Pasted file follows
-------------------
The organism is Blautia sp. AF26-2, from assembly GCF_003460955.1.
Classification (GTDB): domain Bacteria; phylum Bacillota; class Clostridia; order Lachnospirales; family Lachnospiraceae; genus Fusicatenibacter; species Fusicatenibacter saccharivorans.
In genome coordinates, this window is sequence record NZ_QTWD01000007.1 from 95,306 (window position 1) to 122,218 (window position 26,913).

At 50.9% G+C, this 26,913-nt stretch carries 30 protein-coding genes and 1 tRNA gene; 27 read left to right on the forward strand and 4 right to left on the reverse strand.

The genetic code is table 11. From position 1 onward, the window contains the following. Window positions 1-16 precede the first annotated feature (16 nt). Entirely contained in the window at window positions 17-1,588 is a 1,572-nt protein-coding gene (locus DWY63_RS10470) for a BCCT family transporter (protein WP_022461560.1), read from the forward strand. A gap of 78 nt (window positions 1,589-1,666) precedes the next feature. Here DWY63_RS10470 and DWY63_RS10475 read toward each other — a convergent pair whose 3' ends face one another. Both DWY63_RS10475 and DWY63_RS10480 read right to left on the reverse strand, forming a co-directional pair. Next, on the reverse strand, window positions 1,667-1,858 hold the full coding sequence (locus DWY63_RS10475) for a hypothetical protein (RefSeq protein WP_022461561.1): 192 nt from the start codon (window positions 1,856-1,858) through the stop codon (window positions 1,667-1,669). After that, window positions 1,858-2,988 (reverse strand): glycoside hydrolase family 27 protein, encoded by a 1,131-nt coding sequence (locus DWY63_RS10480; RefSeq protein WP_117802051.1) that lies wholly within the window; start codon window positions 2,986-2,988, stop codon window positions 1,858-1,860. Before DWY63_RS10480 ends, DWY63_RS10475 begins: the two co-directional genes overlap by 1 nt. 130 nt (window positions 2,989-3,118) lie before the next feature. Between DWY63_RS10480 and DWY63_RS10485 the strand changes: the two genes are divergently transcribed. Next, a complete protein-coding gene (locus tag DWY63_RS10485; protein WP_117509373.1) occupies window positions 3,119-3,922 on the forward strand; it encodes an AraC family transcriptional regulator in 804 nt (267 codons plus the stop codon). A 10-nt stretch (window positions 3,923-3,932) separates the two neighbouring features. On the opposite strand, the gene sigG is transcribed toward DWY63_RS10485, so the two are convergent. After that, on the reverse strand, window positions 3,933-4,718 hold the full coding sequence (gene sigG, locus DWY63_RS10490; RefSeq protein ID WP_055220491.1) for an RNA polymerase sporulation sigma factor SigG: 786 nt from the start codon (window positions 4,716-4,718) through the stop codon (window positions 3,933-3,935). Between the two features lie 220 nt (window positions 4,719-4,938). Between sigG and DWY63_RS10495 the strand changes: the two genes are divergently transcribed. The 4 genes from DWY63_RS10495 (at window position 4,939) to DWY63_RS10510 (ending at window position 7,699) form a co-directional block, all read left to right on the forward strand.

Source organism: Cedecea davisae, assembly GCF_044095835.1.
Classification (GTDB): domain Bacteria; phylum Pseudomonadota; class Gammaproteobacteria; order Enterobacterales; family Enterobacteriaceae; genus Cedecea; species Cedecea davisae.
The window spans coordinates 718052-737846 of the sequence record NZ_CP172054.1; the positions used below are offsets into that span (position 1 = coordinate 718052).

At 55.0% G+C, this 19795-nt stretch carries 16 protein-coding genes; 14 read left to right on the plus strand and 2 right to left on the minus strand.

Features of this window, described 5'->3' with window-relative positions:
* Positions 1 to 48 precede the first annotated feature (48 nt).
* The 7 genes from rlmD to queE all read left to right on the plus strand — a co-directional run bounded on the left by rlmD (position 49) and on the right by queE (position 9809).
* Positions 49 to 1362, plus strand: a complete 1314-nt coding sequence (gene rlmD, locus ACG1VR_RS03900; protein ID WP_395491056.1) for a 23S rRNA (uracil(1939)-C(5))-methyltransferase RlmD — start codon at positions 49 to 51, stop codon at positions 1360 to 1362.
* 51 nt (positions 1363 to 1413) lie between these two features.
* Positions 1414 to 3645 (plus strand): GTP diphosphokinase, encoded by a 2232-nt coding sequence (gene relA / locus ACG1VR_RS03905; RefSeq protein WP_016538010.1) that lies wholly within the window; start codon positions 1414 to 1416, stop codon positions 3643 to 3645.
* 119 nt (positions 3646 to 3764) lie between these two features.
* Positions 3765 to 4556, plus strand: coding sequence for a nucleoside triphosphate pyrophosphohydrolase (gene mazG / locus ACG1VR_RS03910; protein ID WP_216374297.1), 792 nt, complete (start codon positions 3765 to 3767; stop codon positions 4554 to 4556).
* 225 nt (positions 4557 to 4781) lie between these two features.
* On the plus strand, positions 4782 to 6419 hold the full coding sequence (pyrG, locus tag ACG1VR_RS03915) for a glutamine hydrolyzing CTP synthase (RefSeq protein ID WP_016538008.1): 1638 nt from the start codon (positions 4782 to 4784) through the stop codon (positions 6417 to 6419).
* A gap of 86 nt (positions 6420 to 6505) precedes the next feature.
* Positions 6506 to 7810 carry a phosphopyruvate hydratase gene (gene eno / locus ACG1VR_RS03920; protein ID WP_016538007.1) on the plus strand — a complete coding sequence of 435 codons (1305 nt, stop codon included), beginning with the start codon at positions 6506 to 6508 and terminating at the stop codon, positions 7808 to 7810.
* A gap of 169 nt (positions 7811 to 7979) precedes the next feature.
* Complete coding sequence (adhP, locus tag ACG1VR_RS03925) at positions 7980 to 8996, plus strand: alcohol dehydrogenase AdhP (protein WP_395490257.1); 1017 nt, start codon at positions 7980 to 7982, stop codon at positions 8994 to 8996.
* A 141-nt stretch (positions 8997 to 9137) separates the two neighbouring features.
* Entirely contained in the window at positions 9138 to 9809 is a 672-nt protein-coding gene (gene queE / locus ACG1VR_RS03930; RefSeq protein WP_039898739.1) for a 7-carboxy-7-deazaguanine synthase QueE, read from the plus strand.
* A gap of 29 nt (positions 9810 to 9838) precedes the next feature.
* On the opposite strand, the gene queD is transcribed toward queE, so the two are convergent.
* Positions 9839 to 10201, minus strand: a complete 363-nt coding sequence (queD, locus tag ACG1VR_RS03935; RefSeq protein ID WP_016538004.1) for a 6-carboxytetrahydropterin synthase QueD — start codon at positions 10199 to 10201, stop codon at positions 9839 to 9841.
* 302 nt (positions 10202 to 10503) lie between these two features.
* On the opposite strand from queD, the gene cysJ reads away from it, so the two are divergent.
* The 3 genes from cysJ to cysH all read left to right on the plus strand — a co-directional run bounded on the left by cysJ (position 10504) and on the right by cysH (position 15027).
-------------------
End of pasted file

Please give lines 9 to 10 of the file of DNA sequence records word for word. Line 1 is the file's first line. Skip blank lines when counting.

At 55.0% G+C, this 19795-nt stretch carries 16 protein-coding genes; 14 read left to right on the plus strand and 2 right to left on the minus strand.

Features of this window, described 5'->3' with window-relative positions: